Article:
Allegheny County also tallied two more air quality exceedances over the weekend, when concentrations of hydrogen sulfide exceeded Pennsylvania’s 24-hour average standard of 0.005 ppm at the Liberty monitor Friday (0.007 ppm) and Saturday (0.012 ppm).
The latest bout of poor air quality pushed exceedances at the Liberty monitor to 22 so far this year. By contrast, there were 25 such exceedances at the Liberty monitor in ALL of 2020.
Hydrogen sulfide is a colorless gas most commonly recognized by its “rotten egg” smell.
This puts us on track to average at least one H2S violation per week, back to where it was in 2019. Numbers like that suggest air quality in 2020 was anything but typical and calls into question the County’s press release earlier this year that stated air quality was still on track to attain the federal standards in 2020 even without lower levels of pollution due to the pandemic.
This also calls into question what’s been going on at U.S. Steel’s Clairton Coke Works so far in 2021. The Allegheny County Health Department on April 1 issued a Notice of Violation against the company for exceedances of the hydrogen sulfide ambient air quality standard at the Liberty monitor.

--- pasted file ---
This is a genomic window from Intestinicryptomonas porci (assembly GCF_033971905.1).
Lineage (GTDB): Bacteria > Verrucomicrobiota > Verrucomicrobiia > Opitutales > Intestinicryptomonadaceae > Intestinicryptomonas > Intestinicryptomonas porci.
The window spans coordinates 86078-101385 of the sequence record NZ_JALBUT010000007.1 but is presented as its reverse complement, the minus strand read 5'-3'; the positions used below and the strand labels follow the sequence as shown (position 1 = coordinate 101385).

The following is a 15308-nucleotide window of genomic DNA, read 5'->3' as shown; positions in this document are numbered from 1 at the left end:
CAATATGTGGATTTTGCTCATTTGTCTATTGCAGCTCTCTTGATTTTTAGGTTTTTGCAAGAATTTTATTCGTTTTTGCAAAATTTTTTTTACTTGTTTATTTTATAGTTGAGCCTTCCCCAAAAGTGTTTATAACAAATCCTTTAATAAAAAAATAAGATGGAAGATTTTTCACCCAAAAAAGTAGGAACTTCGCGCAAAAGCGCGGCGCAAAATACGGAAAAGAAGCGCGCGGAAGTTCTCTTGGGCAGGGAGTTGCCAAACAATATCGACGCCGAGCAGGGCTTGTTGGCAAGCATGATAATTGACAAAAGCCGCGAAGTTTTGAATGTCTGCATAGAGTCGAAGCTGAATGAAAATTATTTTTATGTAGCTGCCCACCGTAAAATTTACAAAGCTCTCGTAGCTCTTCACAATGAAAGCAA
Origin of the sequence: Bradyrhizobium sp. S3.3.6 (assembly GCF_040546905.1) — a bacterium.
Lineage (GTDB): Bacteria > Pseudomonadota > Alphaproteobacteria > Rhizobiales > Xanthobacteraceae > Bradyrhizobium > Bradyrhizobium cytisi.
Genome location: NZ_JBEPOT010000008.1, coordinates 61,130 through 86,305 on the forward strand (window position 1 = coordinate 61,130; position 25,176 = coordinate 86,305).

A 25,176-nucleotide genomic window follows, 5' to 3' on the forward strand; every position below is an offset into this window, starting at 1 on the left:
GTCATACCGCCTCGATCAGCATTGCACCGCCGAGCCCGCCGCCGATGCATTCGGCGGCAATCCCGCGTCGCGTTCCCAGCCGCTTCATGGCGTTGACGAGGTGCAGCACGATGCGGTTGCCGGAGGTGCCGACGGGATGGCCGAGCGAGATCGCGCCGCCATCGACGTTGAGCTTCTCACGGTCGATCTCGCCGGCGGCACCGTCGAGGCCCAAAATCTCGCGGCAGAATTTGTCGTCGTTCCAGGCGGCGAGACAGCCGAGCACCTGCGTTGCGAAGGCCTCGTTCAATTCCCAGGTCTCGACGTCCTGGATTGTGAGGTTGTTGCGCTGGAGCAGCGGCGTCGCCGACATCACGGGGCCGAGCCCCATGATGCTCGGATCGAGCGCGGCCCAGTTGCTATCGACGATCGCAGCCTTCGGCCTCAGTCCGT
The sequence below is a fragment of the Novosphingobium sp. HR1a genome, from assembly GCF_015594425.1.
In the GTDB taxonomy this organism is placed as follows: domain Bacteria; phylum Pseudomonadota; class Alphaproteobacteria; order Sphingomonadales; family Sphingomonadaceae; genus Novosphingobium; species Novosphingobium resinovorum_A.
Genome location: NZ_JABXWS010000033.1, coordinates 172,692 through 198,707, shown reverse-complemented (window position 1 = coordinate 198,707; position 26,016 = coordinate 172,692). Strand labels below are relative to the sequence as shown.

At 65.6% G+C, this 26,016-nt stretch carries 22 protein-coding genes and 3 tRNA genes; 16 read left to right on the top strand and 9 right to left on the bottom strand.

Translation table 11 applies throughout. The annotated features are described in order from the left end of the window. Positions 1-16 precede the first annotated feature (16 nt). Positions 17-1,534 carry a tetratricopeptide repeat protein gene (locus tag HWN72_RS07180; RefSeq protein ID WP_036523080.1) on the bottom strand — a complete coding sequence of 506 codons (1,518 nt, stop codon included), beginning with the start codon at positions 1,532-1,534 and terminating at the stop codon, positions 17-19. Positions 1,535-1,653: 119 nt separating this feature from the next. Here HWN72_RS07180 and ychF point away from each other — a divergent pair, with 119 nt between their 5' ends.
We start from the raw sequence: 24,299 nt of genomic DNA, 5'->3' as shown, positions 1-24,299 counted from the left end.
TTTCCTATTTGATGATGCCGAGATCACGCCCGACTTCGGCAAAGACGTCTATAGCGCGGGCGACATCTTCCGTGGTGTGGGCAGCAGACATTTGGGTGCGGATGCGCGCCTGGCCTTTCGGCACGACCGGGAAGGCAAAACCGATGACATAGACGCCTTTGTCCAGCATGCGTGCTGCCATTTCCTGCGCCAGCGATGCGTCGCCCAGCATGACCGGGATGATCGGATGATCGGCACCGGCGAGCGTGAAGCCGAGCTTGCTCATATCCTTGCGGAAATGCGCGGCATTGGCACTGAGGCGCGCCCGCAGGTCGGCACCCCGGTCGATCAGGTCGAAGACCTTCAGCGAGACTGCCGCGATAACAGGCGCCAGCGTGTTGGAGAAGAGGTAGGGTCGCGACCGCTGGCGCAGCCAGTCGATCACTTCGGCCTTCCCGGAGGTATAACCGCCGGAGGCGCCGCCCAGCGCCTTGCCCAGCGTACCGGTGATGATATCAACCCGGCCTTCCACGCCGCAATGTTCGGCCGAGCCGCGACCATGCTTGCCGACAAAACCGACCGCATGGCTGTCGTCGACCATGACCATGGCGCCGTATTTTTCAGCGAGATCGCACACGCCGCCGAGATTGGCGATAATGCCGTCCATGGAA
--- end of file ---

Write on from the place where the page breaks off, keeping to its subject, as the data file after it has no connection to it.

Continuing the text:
The NOV covers 25 exceedances that occurred in 2020 and seven from the first quarter of 2021. The notice is the first step for any enforcement action, including civil penalties of up to $25,000 per violation per day, for sources.
Eight exceedances of the state’s 24-hour H2S standard that occurred at the North Braddock monitor December 2020 through March 2021 were not included.
Procedurally, U.S. Steel had 14 days to schedule a meeting with ACHD to discuss the NOV before the department could proceed with further enforcement action.
“Since the NOV was issued, there have been 15 more H2S exceedances at Liberty and zero additional information from the health department,” GASP Executive Director Rachel Filippini said. “It’s been nearly two months since the enforcement action was filed, the public deserves an update.”
“ACHD has a duty to provide residents with timely public communications regarding extended bouts of unhealthy air quality and how it could impact their health and that of their families,” Filippini said. “We appreciate that the health department has started to address poor air quality in the Mon Valley via social media, but all too often those communications come too late to help residents make decisions that could help mitigate their exposure to unhealthy air.”
Editor’s Note: GASP has submitted a state Right to Know request related to the April 1 NOV and will provide more information if and when it is granted.
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